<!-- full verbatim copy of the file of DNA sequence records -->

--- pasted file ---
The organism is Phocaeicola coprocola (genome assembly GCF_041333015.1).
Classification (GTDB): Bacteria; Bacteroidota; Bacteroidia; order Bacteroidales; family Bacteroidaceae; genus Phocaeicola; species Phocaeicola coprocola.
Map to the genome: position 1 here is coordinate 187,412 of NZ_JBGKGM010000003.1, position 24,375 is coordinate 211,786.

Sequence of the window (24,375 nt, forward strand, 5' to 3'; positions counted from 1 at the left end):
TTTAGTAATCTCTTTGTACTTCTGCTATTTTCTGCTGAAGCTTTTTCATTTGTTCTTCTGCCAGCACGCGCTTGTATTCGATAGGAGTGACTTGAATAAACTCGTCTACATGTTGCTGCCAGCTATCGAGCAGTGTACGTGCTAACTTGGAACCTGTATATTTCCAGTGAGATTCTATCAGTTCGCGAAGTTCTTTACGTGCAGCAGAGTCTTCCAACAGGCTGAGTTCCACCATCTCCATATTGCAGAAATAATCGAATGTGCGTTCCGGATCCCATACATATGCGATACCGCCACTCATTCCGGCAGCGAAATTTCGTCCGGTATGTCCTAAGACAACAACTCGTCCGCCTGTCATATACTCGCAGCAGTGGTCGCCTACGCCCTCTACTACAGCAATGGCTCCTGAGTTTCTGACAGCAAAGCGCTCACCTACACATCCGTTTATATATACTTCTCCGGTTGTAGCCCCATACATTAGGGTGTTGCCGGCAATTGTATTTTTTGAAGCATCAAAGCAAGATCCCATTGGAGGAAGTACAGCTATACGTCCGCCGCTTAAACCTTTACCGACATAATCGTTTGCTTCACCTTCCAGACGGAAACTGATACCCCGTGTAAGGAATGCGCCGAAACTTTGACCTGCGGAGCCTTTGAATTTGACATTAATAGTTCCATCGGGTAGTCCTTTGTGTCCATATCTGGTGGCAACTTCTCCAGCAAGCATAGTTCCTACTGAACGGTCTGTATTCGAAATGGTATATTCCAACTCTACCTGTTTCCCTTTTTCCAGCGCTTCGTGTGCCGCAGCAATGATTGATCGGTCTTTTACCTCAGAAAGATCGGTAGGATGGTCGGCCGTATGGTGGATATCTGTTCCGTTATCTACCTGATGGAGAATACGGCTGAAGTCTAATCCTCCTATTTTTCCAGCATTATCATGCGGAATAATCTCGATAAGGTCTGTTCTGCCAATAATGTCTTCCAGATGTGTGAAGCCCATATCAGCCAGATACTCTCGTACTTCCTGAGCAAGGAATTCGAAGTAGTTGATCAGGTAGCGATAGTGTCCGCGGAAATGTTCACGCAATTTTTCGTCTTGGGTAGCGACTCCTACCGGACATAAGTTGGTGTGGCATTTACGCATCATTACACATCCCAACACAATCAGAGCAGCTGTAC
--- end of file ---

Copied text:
The organism is Phocaeicola coprocola (genome assembly GCF_041333015.1).
Classification (GTDB): Bacteria; Bacteroidota; Bacteroidia; order Bacteroidales; family Bacteroidaceae; genus Phocaeicola; species Phocaeicola coprocola.
Map to the genome: position 1 here is coordinate 187,412 of NZ_JBGKGM010000003.1, position 24,375 is coordinate 211,786.

Sequence of the window (24,375 nt, forward strand, 5' to 3'; positions counted from 1 at the left end):
TTTAGTAATCTCTTTGTACTTCTGCTATTTTCTGCTGAAGCTTTTTCATTTGTTCTTCTGCCAGCACGCGCTTGTATTCGATAGGAGTGACTTGAATAAACTCGTCTACATGTTGCTGCCAGCTATCGAGCAGTGTACGTGCTAACTTGGAACCTGTATATTTCCAGTGAGATTCTATCAGTTCGCGAAGTTCTTTACGTGCAGCAGAGTCTTCCAACAGGCTGAGTTCCACCATCTCCATATTGCAGAAATAATCGAATGTGCGTTCCGGATCCCATACATATGCGATACCGCCACTCATTCCGGCAGCGAAATTTCGTCCGGTATGTCCTAAGACAACAACTCGTCCGCCTGTCATATACTCGCAGCAGTGGTCGCCTACGCCCTCTACTACAGCAATGGCTCCTGAGTTTCTGACAGCAAAGCGCTCACCTACACATCCGTTTATATATACTTCTCCGGTTGTAGCCCCATACATTAGGGTGTTGCCGGCAATTGTATTTTTTGAAGCATCAAAGCAAGATCCCATTGGAGGAAGTACAGCTATACGTCCGCCGCTTAAACCTTTACCGACATAATCGTTTGCTTCACCTTCCAGACGGAAACTGATACCCCGTGTAAGGAATGCGCCGAAACTTTGACCTGCGGAGCCTTTGAATTTGACATTAATAGTTCCATCGGGTAGTCCTTTGTGTCCATATCTGGTGGCAACTTCTCCAGCAAGCATAGTTCCTACTGAACGGTCTGTATTCGAAATGGTATATTCCAACTCTACCTGTTTCCCTTTTTCCAGCGCTTCGTGTGCCGCAGCAATGATTGATCGGTCTTTTACCTCAGAAAGATCGGTAGGATGGTCGGCCGTATGGTGGATATCTGTTCCGTTATCTACCTGATGGAGAATACGGCTGAAGTCTAATCCTCCTATTTTTCCAGCATTATCATGCGGAATAATCTCGATAAGGTCTGTTCTGCCAATAATGTCTTCCAGATGTGTGAAGCCCATATCAGCCAGATACTCTCGTACTTCCTGAGCAAGGAATTCGAAGTAGTTGATCAGGTAGCGATAGTGTCCGCGGAAATGTTCACGCAATTTTTCGTCTTGGGTAGCGACTCCTACCGGACATAAGTTGGTGTGGCATTTACGCATCATTACACATCCCAACACAATCAGAGCAGCTGTAC